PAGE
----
And now, through the dream paths, I feel that the spider people have shared a little more of their magic with me. For some time I have thought of autumn as the season of softening, of the breaking down of barriers, of letting go of the hard edges and rigid shapes that we set ourselves in, and so of forgiveness for past hurts and misunderstandings; a mending of the broken web. And, for me, Grandmother Spider has come to symbolise that work. We have much need of her, and of all her luminous children and the light that they seek to weave into our darkest hours.

Orb spider showing her beautiful markings, taken in our garden, September 2017

As an aside, I will just mention that whilst writing I had a phone call and went into the garden to take it. Afterwards I chatted to my neighbour for a few moments. He told me how much he hated all the spiders that had been coming into his house, that they were all over the garden, and that the biggest one he has ever seen is in his shed, making him frightened to go in. Our spider relations have much to endure, energetically and otherwise, living in such close proximity with the human world. My prayer is that they will be sent some light, just as they send it to us. Aho mitake oyasin, amen, blessed be. Inshallah.


Since writing this piece my friend, Cathy Hookey, has very kindly allowed me to share her art; 'Spider Grandmother's Map'. She says, "This was for a project on maps where I had to map a mythology. I chose to look at Native American myths that include the spider in various versions of the creation myth. Known as Spider Woman, Spider Goddess or Spider Grandmother, the feminine spider deity is tied to the Earth & created the world with the Sun God. In one myth Spider Grandmother & the Sun God create the world in stages; the sky, then the earth, the plants, beasts & finally humans, with four women & four men. I represented these in separate circles, I sort of hoped to give a feel of categories to show the order they were created, but also of oneness. I also quite like the idea of the Web of Life, where we are all tied to everything in the world by strands of web, & tried to get that across in a sort of subtle way in this with the spokes on the circle. The layout of the piece was inspired by zodiac maps."

'Spider Grandmother's Map' by Cathy Hookey

I am so grateful that she gave me permission to share her beautiful work of heart here, and we have had quite a marvellous discussion about spiders too!


  1. This is so beautiful, thank you for it. Long ago, within a sacred ceremony I found myself far away in a huge hall in darkness. I noticed the curve and joints in the walls and followed them up... to see that they were in fact legs, and I was under the belly of a vast long legged spider. She was not alone, the entire hall was made up of her kind. She was still and quiet, and I understood that somehow these were the architects of the universe.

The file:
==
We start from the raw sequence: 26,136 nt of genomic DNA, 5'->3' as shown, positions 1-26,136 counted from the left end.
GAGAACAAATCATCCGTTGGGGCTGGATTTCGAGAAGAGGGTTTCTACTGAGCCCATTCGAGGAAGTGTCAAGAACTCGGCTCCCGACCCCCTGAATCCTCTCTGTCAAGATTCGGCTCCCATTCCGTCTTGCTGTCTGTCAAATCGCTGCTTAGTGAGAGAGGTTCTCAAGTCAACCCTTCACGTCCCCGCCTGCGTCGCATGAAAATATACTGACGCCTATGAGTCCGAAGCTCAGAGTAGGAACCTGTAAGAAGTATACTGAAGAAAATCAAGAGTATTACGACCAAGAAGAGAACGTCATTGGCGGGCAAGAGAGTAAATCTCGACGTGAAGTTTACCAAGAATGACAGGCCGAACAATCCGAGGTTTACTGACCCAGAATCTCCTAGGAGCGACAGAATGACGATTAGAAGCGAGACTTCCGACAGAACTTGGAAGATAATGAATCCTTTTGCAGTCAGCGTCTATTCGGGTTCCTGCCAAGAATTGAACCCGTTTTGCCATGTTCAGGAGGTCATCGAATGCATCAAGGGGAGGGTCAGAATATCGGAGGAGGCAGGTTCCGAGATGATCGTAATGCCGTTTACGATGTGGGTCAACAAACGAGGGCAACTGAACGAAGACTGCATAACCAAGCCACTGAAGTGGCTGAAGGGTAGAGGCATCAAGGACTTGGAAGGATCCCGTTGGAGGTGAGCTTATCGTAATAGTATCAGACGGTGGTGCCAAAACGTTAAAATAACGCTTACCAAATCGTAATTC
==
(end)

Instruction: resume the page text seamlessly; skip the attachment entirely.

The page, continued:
There is much more to understand. Thank you for your dreaming.

    1. Thank you so much. It felt important to share. And thank you, thank you for sharing your own experience, which resonates deeply with me. There is much about our spiderkin that we know little of xxx

  2. I've had a similar love/not like so much relationship with spiders since my childhood. My mum still teases me about it and buys me spider related things. Since moving into the country years ago, I've come to learn to respect their ways, and learning more about them and taking the time to really see them makes all the difference. Thank you for your interesting words on these eight-legged magical creatures. x

    1. Oh, my mum used to tease me mercilessly too. And I once drank a cup of tea only to find a small shrivelled thing in the bottom of my mug. It was a raisin of course but my dad told me that it was a spider and that I had swallowed its legs! I think that he regretted it when I went hysterical though. Ha! I agree though that learning about them really helps. They are such hidden but fascinating beings. The more I know the less afraid I am. I find that naming them helps too. My favourites were called Ermintrude and Guinevere. I was rather fond of them.

  3. I'm one of the lucky ones who's never had a fear of spiders. I don't claim it as a virtue though -- simply luck!

    We get _beautiful_ orb spiders here in New Mexico, weaving vast, intricate (& VERY sturdy!) webs. We also have tarantulas but I haven't managed to see one yet! I hope to, one of these years. They're wonderful creatures. Thank you for sharing your dream about them!

    1. Oh yes, you are lucky. The whole being scared of spiders thing makes no real sense. I'm not sure that anyone understands it.

      Orb spiders are so beautiful. It's hard not to be enchanted by them. And I think that I would like to see a tarantula too, especially in its true environment. I might squeak a bit but it would be worth it! They are obviously very shy. Fingers crossed for you xx


Thank you so much for taking the time to comment. I genuinely do appreciate and value what people have to say.